That’s right, such is life in the professional world.  Careers are rarely paths of straight, perfectly paved asphalt.  More often they are bending, winding, and pothole filled with a few fender benders along the way.  The difference is how we navigate and the impact that we allow the potholes to have on our vehicle.

There was a movie called, “Why Did I Get Married?” that was fairly popular a few years ago.  The title gives the obvious impression of what you will see for two hours.  Another movie that could easily be made is “Why did I Take This Job?”.  There are few guarantees in life and I would put jobs and companies at the top ten on the low guarantee list.  I often hear and have experienced the feeling of professionals struggling with a career choice made.  Some linger on choice, consistently reflecting on their “mistake”, while I EXPECT it to happen to everyone at least once and think it’s necessary for growth.

A recent graduate questioned his decision to accept a position with one engineering firm over another.  His reasons were numerous and genuine, his quest was the magic feeling that this was a guaranteed “right” decision.  My question was, “how do you know that something is a sure thing?”   His response: “That’s my problem, I never feel ‘sure’.  Maybe he was looking for too much.  The Oprah Aha moment doesn’t come in every situation!  Just about every decision we make is based on a combination of what we know (research, etc.)  with a healthy dose of what we feel: intuition, emotion, gut feeling, an inkling…whatever you want to call it!  The facts that you know are based merely on the information that you have.  When it comes to career decisions, after you’ve read Glassdoor reviews, interviewed the employer, spoken to other employees (a rarity in today’s corporate climate), and weighed your options the finality is based on “your gut”.  You ask for assistance from friends and families and  they will give you advice but more often than not you’ll hear “what’s your gut telling you?” or “go with your gut!”  By the way, going with your gut is obviously popular since the phrase results in 186,000,000 Google results, at press time….just saying.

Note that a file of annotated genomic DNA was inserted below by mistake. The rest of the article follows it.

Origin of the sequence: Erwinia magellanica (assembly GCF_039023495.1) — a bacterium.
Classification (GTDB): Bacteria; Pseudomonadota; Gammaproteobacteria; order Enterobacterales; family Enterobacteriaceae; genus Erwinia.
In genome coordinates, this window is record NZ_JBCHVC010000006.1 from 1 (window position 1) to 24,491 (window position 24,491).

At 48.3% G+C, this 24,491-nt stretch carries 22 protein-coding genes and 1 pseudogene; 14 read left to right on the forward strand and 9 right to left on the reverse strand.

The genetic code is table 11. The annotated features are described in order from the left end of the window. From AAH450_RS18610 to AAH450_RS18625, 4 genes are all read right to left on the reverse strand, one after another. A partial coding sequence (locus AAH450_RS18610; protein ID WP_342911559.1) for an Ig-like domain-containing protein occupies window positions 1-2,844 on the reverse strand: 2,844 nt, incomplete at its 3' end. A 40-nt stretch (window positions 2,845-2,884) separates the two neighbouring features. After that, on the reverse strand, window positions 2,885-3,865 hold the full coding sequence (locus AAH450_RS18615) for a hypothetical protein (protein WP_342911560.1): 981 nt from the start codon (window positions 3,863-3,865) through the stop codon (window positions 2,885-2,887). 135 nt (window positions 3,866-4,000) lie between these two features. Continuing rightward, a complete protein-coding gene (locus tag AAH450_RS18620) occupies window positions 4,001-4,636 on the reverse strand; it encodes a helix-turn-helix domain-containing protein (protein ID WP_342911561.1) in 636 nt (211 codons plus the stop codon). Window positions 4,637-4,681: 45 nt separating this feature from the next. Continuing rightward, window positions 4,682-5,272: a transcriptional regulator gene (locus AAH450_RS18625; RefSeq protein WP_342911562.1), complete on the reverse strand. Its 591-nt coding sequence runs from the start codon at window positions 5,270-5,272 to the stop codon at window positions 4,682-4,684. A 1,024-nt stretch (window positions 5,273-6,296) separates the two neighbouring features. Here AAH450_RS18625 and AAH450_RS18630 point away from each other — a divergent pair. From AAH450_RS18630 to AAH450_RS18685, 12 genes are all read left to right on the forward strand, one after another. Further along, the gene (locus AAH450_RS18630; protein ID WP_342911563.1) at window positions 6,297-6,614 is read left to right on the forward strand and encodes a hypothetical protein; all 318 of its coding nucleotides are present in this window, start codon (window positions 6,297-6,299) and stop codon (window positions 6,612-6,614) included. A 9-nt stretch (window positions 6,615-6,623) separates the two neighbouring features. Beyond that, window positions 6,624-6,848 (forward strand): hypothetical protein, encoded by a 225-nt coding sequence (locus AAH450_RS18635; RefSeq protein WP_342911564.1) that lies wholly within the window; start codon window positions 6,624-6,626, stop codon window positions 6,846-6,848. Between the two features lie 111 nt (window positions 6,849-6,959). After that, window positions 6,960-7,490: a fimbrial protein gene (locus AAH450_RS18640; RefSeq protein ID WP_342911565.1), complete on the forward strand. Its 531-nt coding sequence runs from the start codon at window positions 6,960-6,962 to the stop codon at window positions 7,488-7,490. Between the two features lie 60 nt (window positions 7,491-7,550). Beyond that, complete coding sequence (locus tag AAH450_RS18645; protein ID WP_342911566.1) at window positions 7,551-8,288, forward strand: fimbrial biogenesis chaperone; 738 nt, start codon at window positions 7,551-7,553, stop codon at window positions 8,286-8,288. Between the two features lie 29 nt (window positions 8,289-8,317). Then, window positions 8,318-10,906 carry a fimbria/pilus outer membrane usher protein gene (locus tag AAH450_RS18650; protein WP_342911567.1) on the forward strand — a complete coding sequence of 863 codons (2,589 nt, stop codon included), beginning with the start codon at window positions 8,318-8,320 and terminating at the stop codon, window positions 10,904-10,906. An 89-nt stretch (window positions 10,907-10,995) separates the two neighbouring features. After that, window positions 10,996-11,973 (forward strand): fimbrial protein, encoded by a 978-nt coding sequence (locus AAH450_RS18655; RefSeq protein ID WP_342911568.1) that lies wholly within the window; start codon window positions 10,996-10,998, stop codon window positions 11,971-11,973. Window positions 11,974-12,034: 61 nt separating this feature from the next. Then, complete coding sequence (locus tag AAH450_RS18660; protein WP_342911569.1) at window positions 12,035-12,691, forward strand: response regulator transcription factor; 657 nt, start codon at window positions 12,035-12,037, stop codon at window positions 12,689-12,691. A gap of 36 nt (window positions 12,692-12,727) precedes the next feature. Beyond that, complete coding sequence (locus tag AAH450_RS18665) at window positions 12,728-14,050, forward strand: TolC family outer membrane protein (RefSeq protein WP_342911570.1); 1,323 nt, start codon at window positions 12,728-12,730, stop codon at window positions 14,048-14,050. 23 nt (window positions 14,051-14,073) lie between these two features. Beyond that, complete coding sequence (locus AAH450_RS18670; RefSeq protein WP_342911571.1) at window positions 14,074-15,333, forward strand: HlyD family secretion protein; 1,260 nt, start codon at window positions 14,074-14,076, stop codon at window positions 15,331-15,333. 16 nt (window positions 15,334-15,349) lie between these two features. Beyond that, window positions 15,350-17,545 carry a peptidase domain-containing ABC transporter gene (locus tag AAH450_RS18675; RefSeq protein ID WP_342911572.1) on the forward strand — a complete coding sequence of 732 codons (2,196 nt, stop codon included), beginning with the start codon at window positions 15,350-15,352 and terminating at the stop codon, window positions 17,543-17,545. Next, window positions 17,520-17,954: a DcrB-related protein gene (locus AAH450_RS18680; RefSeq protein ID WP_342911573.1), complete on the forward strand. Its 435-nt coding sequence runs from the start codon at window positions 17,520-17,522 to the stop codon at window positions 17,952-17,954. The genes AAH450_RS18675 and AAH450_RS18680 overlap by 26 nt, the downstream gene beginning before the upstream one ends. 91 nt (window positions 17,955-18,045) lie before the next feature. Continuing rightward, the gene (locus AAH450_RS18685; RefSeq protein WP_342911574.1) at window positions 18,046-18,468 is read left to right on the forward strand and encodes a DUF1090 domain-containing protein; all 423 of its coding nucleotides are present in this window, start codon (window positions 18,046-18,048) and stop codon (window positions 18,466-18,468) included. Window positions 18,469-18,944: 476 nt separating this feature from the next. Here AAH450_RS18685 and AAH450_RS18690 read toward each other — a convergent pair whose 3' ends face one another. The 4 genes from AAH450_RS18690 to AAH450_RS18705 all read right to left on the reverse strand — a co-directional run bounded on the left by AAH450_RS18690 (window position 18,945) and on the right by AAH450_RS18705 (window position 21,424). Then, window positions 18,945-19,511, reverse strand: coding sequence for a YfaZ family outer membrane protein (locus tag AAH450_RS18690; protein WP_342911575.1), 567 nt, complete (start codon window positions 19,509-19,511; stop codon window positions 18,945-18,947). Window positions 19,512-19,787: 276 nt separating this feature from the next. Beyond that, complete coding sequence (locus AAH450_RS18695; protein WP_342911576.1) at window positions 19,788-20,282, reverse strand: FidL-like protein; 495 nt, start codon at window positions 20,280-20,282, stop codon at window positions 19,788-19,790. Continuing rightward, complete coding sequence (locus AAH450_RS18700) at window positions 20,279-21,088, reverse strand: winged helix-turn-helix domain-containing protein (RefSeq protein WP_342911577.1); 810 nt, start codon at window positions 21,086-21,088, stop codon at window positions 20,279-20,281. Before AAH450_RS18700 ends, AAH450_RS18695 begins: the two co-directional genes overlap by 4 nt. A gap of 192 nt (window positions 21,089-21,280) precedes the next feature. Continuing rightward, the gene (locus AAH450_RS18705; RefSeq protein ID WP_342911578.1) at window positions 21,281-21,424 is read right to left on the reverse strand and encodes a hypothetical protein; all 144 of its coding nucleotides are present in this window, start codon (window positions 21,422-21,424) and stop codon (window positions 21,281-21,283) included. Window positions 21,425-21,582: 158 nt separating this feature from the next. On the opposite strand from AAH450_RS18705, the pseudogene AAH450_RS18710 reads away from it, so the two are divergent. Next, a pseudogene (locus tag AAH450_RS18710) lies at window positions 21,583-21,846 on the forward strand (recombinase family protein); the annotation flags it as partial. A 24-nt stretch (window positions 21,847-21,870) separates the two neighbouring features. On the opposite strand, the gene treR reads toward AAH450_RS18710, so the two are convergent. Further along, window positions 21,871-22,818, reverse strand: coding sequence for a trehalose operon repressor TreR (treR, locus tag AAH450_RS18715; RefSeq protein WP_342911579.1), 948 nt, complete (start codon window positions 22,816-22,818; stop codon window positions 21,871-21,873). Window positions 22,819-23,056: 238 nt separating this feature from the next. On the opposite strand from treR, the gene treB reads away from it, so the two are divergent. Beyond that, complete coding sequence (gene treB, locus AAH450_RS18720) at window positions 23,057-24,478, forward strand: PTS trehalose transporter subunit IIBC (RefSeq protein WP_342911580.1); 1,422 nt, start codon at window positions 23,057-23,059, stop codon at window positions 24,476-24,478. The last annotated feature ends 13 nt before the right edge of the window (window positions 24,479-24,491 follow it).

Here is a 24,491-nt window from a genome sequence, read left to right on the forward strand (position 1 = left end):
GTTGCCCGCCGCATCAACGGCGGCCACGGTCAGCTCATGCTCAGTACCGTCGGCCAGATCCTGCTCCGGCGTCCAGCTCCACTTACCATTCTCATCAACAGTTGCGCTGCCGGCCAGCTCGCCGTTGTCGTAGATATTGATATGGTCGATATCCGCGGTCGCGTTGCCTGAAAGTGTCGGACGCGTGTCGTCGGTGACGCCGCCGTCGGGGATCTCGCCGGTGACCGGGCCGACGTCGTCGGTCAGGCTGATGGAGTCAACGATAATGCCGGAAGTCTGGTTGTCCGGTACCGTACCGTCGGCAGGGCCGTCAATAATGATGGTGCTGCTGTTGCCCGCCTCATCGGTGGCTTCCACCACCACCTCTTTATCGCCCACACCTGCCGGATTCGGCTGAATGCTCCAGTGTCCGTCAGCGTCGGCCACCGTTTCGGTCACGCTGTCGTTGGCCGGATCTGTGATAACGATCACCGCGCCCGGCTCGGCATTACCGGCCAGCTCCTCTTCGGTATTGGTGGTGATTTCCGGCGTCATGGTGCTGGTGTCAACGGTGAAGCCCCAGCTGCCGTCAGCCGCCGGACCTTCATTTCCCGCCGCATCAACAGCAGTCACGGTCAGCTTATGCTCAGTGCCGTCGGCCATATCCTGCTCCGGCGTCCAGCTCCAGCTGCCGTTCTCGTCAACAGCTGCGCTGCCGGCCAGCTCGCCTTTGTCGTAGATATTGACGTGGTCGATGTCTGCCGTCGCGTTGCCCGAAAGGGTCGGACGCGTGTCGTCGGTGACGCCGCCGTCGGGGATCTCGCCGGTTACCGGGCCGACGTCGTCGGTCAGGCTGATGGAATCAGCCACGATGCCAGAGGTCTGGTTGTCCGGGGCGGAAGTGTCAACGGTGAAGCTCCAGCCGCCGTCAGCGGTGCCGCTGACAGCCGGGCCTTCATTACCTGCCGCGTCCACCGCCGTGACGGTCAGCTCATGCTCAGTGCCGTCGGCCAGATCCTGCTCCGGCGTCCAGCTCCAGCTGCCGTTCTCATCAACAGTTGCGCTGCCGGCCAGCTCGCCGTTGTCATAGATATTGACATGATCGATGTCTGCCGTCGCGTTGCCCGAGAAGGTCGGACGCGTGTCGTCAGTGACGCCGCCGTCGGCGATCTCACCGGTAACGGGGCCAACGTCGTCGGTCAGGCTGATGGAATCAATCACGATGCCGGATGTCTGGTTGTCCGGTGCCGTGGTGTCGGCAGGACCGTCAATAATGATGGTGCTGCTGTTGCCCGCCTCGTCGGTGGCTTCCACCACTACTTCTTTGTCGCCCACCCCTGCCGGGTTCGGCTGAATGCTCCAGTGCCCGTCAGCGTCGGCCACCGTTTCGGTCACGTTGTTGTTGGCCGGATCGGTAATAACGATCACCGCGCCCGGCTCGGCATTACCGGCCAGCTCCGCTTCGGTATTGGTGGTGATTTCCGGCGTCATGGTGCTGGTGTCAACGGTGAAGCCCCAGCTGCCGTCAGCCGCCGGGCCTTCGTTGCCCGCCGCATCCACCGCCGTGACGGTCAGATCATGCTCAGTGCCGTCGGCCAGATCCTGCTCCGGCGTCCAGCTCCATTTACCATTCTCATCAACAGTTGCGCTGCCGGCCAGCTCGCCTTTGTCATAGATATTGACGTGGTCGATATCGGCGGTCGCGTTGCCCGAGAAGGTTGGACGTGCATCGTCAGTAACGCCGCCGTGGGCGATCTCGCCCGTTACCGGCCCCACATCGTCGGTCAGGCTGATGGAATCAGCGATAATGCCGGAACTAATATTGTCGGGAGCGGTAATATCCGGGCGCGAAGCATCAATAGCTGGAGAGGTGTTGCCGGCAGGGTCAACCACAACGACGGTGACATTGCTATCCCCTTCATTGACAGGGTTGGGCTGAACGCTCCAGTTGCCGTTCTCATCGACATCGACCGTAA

The decision to study one major over another during college is rarely based on the fact that this is what you’ll want to do for the rest of your life, it’s the fact that it’s something that interests you wrapped in the feeling that you want to do this.  How many of us are actually doing what we planned to do as 17-year-old high school graduates?  Even more interesting is how few of us stick with the major that we chose during our freshmen year….did we panic? For the most part, I would say no.  Our youthful energy and flexibility convinced us that change was okay and we didn’t have to have a sure thing.  Why is that so hard to accept with a career decision?